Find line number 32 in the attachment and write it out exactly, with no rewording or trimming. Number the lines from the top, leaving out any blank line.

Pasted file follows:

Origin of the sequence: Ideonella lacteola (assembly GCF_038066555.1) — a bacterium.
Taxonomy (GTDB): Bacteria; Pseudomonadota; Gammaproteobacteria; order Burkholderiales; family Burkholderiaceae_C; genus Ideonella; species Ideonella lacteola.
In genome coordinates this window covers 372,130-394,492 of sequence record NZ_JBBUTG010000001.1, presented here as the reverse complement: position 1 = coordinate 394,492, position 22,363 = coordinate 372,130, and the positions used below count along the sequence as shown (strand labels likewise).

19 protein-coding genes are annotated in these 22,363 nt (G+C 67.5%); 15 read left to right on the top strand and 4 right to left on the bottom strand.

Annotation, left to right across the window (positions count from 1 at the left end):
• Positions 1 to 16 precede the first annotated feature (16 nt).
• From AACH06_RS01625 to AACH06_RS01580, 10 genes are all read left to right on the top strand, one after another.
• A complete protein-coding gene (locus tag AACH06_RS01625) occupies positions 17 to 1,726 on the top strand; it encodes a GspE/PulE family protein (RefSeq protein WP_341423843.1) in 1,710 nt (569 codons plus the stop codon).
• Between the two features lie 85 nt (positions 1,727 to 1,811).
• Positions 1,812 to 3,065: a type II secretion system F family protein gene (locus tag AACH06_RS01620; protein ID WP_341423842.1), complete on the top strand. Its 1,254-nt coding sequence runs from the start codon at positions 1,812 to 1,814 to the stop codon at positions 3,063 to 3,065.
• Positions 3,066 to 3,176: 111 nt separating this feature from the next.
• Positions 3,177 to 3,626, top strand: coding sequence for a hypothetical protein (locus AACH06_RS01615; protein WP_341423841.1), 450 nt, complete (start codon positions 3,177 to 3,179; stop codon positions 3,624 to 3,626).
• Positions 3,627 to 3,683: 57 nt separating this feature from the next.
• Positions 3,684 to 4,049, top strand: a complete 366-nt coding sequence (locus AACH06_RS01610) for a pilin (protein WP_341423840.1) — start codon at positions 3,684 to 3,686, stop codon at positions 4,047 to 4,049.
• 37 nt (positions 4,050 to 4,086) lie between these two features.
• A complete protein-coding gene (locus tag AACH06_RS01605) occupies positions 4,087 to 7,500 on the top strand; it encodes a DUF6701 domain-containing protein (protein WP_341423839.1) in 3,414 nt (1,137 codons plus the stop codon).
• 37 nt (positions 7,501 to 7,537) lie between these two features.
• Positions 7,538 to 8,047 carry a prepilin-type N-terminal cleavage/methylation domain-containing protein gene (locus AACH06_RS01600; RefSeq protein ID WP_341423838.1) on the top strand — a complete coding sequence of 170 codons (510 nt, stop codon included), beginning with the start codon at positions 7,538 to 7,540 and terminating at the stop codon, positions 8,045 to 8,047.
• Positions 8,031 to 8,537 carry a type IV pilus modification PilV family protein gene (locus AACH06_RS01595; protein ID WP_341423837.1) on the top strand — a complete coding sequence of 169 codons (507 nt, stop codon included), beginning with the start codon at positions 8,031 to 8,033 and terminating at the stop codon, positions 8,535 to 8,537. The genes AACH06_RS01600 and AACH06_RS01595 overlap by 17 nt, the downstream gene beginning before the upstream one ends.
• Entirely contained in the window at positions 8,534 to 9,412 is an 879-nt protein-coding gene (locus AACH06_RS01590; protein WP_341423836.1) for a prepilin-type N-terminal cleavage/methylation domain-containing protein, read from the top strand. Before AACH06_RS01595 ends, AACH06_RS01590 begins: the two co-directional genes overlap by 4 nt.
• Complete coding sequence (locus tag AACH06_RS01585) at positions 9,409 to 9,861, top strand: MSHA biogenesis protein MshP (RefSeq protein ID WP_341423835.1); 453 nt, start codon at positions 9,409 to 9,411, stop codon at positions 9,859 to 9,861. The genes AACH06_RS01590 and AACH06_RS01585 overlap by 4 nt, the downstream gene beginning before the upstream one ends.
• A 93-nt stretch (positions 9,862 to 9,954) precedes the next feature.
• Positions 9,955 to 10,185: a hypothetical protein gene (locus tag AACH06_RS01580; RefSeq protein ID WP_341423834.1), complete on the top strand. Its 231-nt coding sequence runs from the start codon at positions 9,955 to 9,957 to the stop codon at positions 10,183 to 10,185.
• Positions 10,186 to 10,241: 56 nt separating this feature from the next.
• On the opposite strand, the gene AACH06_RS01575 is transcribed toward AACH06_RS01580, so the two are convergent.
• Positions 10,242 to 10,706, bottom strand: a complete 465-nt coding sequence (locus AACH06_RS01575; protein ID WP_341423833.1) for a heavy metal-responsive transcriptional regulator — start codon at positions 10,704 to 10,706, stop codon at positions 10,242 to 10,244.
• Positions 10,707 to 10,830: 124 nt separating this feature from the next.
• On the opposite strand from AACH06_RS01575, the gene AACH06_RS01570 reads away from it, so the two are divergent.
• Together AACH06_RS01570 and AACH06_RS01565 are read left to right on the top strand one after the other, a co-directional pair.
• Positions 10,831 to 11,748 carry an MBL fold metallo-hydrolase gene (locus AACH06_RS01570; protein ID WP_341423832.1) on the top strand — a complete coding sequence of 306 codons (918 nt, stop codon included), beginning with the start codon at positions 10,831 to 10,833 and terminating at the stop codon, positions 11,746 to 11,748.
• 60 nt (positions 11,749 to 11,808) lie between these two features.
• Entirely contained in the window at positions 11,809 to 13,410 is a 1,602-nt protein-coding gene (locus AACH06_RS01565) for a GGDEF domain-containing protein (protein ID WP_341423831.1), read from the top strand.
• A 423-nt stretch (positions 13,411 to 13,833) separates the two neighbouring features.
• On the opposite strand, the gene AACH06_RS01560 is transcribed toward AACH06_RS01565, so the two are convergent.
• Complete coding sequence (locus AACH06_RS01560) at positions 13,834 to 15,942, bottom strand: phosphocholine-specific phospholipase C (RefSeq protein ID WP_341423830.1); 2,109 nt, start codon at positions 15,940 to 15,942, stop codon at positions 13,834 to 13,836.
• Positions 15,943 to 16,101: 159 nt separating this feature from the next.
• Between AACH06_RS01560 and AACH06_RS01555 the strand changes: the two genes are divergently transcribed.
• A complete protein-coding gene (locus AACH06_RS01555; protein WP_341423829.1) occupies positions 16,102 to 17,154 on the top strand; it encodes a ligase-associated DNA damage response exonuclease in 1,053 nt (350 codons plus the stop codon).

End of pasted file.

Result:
• Entirely contained in the window at positions 11,809 to 13,410 is a 1,602-nt protein-coding gene (locus AACH06_RS01565) for a GGDEF domain-containing protein (protein ID WP_341423831.1), read from the top strand.